However, the opposite of a full service law firm is not a “self-service law firm” (although it’s an intriguing thought), but rather a boutique law firm. What they mean is the firm’s collective attitude toward work, life, family and other factors that make up a firm’s atmosphere.Unfortunately, “culture” does not mean that you will find associates forming string quartets and doing watercolors – unless you’ve stumbled into a self-proclaimed quality-of-life firm.Sometimes, law firm terminology is borrowed from other industries.When marketing to the outside world, for example, big firms usually describe themselves as full-service law firms, which makes them sound like a gas stations.In other places, they shun the rainmaker/sponge dichotomy in favor of Finders, Minders, and Grinders (those who “find” the business, those who “mind,” or maintain, the client relation, and those who “grind” out the work). There is a special vocabulary to describe what we do in big firms.From one point of view, what lawyers do is bill – they work billable hours.Thus, depending on the firm, “Of Counsel” can refer to a senior associate or a senior citizen.Even when the lawyer gets to be a partner, there are gradations. Some firms have a two-tiered partnership with equity partners, who own a piece of the firm, and contract partners, who don’t.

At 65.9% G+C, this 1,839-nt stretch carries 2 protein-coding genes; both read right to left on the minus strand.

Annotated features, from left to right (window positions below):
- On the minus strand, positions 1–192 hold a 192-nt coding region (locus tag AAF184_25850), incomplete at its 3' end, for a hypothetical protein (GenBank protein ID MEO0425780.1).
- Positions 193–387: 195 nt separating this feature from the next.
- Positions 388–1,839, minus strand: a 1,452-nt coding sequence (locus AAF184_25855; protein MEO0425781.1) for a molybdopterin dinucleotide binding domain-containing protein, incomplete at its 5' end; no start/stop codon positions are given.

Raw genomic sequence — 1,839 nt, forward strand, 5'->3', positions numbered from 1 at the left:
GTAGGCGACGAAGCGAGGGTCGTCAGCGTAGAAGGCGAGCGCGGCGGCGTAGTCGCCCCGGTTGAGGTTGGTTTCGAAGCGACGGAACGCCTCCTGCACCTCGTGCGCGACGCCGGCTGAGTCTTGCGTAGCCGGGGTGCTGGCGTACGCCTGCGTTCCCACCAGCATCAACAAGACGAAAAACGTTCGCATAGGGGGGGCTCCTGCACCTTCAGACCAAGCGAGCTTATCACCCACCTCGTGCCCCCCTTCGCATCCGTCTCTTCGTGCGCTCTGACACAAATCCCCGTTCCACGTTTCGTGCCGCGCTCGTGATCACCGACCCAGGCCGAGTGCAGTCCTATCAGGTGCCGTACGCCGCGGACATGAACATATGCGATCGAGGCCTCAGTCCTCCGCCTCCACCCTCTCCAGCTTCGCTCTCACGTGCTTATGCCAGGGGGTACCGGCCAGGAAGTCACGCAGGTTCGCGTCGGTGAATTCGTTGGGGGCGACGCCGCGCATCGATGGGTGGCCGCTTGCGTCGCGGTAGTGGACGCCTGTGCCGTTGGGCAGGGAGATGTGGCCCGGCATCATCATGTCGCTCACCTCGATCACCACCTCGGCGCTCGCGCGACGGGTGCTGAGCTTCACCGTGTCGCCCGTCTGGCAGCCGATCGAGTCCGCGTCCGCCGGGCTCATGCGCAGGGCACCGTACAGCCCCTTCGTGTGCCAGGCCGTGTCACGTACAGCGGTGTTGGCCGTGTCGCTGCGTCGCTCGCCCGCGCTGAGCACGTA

For example, a firm with a long pedigree is a white shoe firm, so-called for the white-bucks that the lawyers would wear with their bow ties in an earlier era.Most big firms have a set number of hours that associates are expected to bill (e.g., 2,000 hours a year), often known as the target, although at some firms, it is referred to as par.One exception to the billable hour routine is the summer outing, which is generally an all-day golfing and eating affair at a country club.But after that, the consensus over terminology breaks down.At some firms, it’s up-or-out, i.e., partner or nothing.Imagine an anthropologist plucked from his ivory tower and deposited into midtown Manhattan. Let’s say he eavesdrops on a couple of lawyers and the first thing he hears is this:“We needed a rainmaker, so we hired a headhunter.”Based on that sentence, he would probably think that he had landed in a primitive society, driven by superstition and violence. He could just as easily overhear something like this:“I used to work at a white shoe firm, but it was a real factory; so I moved on to a boutique.”In that case, our anthropologist might decide that he was in Milan, where young professionals get their start in shoe factories and then move up to snazzy boutiques.In both examples, the hapless academic is listening to the language of big law firms, a strange dialect that can only be heard in the glass-and-steel towers of your larger cities.Here, to save you (and our anthropologist) some time, is an introductory phrasebook for talking to the natives in Big Law Firm Land. To begin with, there are all the terms that lawyers use to describe the leading firms.These range from the highly metaphorical factories, or sweatshops (i.e., places that “produce” billable hours in an assembly line fashion) to the somewhat hyperbolic mega-firm, to the very prosaic Biglaw (generally a term to be avoided unless you want to reveal yourself as a surfer of Greedy Associates).Corporate lawyers work on deals while litigators work on cases.Either way, you end up with a mountain of documents.